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Making Upcoming New Year Plans and Precautions for LGBTQ+ Persons

By Eduardo Morales, Ph.D.


As we reflect on the events this past year this is a good time to plan for your special events for the following year. Setting up your own schedule throughout the year will give you things to look forward to as well as set prompts for obtaining information about special events and deals. The end of year is a prime time to plan out your finances for the end of this year and create a budget for the following year. Consider traveling to other countries that do not celebrate holidays unique to the U.S. such as July 4, Labor Day recognized in the U.S. at the end of May, Veterans Day, and Thanksgiving holiday. Remember that each country you may plan to visit, they have their own holidays that are not celebrated in the U.S. Pacing oneself throughout the year helps to prevent burn out and can keep your curiosity and inspiration elevated. This one of my goals for this upcoming year. The cultural diversity within the SF Bay Area can inspire your wish to travel internationally. Regionally Northern CA has much to offer and is a great place for getting away. Be mindful that the pandemic of COVID-19 along with the annual periods of the flu combined with other illnesses vary at different places one visits.

For LGBTQ+ persons laws protecting their rights vary. The customs and expectations in behaviors are things to bear in mind vary among places to consider for travel. The Thomson Reuters Foundation notes that LGBTQ+ murder rates are at alarmingly high levels in Latin America. This report estimated that four LGBTQ+ persons are murdered every day in Latin America and the Caribbean. In the past five years 1,300 LGBTQ+ people have been reported to be murdered with the highest rates being in Columbia, Mexico, and Honduras accounting for 90% of all deaths and accounting for three times the global rate average according to the United Nations. Most of the victims were young gay men with ages from 18 to 25 and were most likely murdered in their homes while transgender women were skilled in the streets. These data are contingent upon persons being self-identified and reported. An FBI report data of high rates of reported hate crimes towards LGBTQ+ persons noted an increased from 2.2% in 2018 to 2.7% in 2019 in the U.S. These FBI reported data can be found in the Uniform Crime Reporting Program’s Hate Crime Statistics Data Collection. Fatal violence was found more prevalent against transgender and gender non-conforming people in the U.S. particularly against Black and Brown transgender women. Since hate crimes are not mandatory reported these data appear to represent a fraction of such violent incidences. A publication by the Bureau of Justice Statistics entitled Violent Victimization by Sexual Orientation and Gender Identity, 2018-2020 supports the vast evidence obtained about violence toward LGBTQ+ persons in the U.S. Data from other countries vary and compromised by their methods of reporting.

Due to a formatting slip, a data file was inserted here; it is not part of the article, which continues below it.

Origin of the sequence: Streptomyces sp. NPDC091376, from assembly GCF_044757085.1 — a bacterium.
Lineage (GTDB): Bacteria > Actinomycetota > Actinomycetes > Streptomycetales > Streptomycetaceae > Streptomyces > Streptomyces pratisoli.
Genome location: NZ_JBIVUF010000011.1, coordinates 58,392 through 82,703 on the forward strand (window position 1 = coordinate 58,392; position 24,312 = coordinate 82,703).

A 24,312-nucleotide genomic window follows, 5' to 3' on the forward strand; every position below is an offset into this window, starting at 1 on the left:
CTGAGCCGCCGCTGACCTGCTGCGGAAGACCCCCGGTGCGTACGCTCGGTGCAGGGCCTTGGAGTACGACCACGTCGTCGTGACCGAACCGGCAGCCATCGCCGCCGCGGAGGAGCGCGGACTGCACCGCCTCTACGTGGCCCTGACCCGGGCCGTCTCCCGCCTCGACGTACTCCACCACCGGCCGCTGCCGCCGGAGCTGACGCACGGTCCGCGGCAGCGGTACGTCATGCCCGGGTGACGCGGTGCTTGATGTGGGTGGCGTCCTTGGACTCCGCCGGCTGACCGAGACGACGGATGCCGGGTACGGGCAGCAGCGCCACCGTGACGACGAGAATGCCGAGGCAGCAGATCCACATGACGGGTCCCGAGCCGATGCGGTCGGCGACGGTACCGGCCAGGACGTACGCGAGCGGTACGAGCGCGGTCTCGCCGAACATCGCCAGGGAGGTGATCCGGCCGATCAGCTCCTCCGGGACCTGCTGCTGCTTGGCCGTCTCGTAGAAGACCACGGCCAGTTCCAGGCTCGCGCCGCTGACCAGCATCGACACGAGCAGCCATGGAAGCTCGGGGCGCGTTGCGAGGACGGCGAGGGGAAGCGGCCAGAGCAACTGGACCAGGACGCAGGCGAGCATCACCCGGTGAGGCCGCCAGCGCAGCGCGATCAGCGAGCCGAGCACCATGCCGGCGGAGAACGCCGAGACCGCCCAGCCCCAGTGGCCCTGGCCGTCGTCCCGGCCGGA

Consider the most resent nightclub shooting in Colorado Springs on November 20, 2022, where five persons were murdered and 25 were injured at the Q Club. Although people felt this environment was a safe place for LGBTQ+ persons such was not the case in this instance. Consider the largest mass murder incidence in the U.S. at the Pulse Club in Orlando Florida in June of 2016 where 49 persons were murdered and 53 were wounded. Most of the persons killed at the Pulse Club were Latinx LGBTQ+ persons.

While these reports are of great concern for LGBTQ+ persons we need to balance our need for community and comradery in making plans for the up coming year. By being aware of the potential for violence among LGBTQ+ persons, we can better prepare ourselves for engaging in different communities while maintaining our sense of well-being.


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